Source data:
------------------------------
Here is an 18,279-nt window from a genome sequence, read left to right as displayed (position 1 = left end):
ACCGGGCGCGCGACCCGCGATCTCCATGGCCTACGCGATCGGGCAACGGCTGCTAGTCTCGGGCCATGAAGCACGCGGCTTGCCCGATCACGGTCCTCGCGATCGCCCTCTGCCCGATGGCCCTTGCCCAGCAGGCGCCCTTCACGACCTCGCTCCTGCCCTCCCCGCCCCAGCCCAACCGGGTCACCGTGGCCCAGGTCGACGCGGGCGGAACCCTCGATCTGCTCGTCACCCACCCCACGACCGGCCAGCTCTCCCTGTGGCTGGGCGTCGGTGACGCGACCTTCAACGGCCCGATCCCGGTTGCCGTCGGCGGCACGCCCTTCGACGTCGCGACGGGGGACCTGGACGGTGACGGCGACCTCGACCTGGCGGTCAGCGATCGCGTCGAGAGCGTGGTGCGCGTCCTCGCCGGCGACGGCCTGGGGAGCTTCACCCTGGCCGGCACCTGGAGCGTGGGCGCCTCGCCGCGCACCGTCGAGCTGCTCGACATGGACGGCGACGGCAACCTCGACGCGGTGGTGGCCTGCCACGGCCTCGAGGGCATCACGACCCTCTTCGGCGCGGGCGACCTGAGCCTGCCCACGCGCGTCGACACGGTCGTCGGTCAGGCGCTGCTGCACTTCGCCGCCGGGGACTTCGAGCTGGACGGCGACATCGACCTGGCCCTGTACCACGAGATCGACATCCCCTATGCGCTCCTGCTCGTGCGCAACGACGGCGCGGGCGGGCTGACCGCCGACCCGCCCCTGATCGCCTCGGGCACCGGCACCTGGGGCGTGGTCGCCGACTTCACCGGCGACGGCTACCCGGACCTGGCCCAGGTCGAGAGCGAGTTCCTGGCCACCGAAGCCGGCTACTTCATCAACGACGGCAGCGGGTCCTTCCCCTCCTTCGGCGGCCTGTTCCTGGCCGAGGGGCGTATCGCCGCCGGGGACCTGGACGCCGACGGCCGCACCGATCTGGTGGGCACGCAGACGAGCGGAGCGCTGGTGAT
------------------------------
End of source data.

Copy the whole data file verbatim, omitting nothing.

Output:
Here is an 18,279-nt window from a genome sequence, read left to right as displayed (position 1 = left end):
ACCGGGCGCGCGACCCGCGATCTCCATGGCCTACGCGATCGGGCAACGGCTGCTAGTCTCGGGCCATGAAGCACGCGGCTTGCCCGATCACGGTCCTCGCGATCGCCCTCTGCCCGATGGCCCTTGCCCAGCAGGCGCCCTTCACGACCTCGCTCCTGCCCTCCCCGCCCCAGCCCAACCGGGTCACCGTGGCCCAGGTCGACGCGGGCGGAACCCTCGATCTGCTCGTCACCCACCCCACGACCGGCCAGCTCTCCCTGTGGCTGGGCGTCGGTGACGCGACCTTCAACGGCCCGATCCCGGTTGCCGTCGGCGGCACGCCCTTCGACGTCGCGACGGGGGACCTGGACGGTGACGGCGACCTCGACCTGGCGGTCAGCGATCGCGTCGAGAGCGTGGTGCGCGTCCTCGCCGGCGACGGCCTGGGGAGCTTCACCCTGGCCGGCACCTGGAGCGTGGGCGCCTCGCCGCGCACCGTCGAGCTGCTCGACATGGACGGCGACGGCAACCTCGACGCGGTGGTGGCCTGCCACGGCCTCGAGGGCATCACGACCCTCTTCGGCGCGGGCGACCTGAGCCTGCCCACGCGCGTCGACACGGTCGTCGGTCAGGCGCTGCTGCACTTCGCCGCCGGGGACTTCGAGCTGGACGGCGACATCGACCTGGCCCTGTACCACGAGATCGACATCCCCTATGCGCTCCTGCTCGTGCGCAACGACGGCGCGGGCGGGCTGACCGCCGACCCGCCCCTGATCGCCTCGGGCACCGGCACCTGGGGCGTGGTCGCCGACTTCACCGGCGACGGCTACCCGGACCTGGCCCAGGTCGAGAGCGAGTTCCTGGCCACCGAAGCCGGCTACTTCATCAACGACGGCAGCGGGTCCTTCCCCTCCTTCGGCGGCCTGTTCCTGGCCGAGGGGCGTATCGCCGCCGGGGACCTGGACGCCGACGGCCGCACCGATCTGGTGGGCACGCAGACGAGCGGAGCGCTGGTGAT